More on common Chinese words: adjectives, verbs, nouns

In the last (and first) two blog posts I showed how I was able to retrieve hanzi frequency from an online news website. I also showed you how to produce an appealing HTML output for the processed data with Jinja2 python package.
But now, I want to go deeper trying to get more useful informations. Up to now I worked on single Hanzi so characters that are not necessarily words in Chinese language.

What I’m going to do is to apply the same frequency analysis to entire Chinese words: adjectives, verbs, nouns…

However this is not that easy. In many “westner” languages like English, French, Italian… it is naive to split a sentence in words (words are separated by commas, dots, spaces…) and not so difficult to categorize them (you just need a vocabulary and a minimal context analysis).
Unfortunately, dealing with Chinese language is not so simple, since words are not split by lexical separators and word order can be quite hard to understand for an algorithm. We also know that often the very same word can be used as verb or adjective or even a noun.

So we have two problems: how we split hanzis characters in words? How can we know if a word is a verb, a noun or an adjective?
Google provided me an answer: PyNLPIR python package.

PyNLPIR is wrapper to NLPIR software and allows us to get a Chinese text segmentation in single words, also providing part of the speech informations. Even though the package author himself states that segmentation and classification errors can occur in the process, I just accept these mistakes since I’m working with thousands of words and the global result is still valid.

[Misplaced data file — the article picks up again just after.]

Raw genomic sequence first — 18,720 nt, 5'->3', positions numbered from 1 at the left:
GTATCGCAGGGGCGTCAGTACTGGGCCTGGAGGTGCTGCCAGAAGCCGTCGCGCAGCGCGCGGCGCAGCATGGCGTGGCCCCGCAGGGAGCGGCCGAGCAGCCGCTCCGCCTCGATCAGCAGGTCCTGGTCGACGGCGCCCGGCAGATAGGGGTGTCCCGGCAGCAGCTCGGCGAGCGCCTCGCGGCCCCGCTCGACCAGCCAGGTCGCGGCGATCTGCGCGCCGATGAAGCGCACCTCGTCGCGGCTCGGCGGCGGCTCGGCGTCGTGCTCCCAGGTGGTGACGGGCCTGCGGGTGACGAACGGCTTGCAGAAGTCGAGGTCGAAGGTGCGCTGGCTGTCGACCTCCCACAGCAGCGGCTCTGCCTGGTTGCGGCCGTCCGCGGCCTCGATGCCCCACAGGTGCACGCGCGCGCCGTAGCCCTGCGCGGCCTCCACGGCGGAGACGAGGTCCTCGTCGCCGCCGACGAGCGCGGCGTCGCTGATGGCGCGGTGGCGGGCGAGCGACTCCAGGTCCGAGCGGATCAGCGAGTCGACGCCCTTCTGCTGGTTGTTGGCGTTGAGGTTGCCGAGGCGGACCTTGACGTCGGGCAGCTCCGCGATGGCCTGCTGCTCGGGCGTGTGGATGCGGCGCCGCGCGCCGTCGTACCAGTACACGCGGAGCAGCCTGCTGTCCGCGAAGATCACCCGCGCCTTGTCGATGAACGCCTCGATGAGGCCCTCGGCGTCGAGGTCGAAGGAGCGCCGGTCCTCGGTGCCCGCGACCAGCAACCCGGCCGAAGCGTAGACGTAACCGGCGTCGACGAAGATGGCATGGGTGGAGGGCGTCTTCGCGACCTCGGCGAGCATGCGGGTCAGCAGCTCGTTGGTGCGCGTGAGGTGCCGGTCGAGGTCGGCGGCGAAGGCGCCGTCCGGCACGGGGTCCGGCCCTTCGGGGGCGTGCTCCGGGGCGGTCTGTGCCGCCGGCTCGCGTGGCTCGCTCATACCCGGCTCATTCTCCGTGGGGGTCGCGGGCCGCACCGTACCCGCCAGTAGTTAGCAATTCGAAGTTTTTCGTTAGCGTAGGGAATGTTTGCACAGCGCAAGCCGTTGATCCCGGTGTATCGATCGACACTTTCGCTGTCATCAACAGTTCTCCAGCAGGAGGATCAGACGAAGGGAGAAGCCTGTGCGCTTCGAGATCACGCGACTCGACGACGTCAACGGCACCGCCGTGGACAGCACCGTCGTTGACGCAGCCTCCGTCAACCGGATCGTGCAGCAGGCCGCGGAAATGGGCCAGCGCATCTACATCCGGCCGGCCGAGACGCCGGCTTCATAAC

The library interface is very simple: once you set the encoding, you can feed a function with the text and get the result as a list of 2-dimensional tuple containing the segmented word and estimated part of speech.


Implementation details

Not much to say, I can just start from what I did for single Hanzi analysis and enrich it.
I’m just going to modify the part where I regex the hanzi and count them:

You see, the new lines are:

  • the pynlpir.open() call with encoding specification. This initializes the parser and specify how to manage encoding errors (in my case I ignore errors).
  • the second regex object for matching words. Unmatched words are essentially puntuaction, numbers and non-Chinese words.
  • the 5 new dictionaries where I count words (with no part of speech specification), nouns, adjectives, verbs and classifiers.

The same output functions I used for single Hanzi work fine, since the dictionaries I am producing here are all compatible. I just specifiy, of course, different output files.
Really sweet, so easy work this time!


Results

As for single characters, I provide an HTML page for each of the word categories. You can see the results following the links:
General words frequency
Adjectives frequency
Nouns frequency
Verbs frequency
Classifier frequency

Enjoy!

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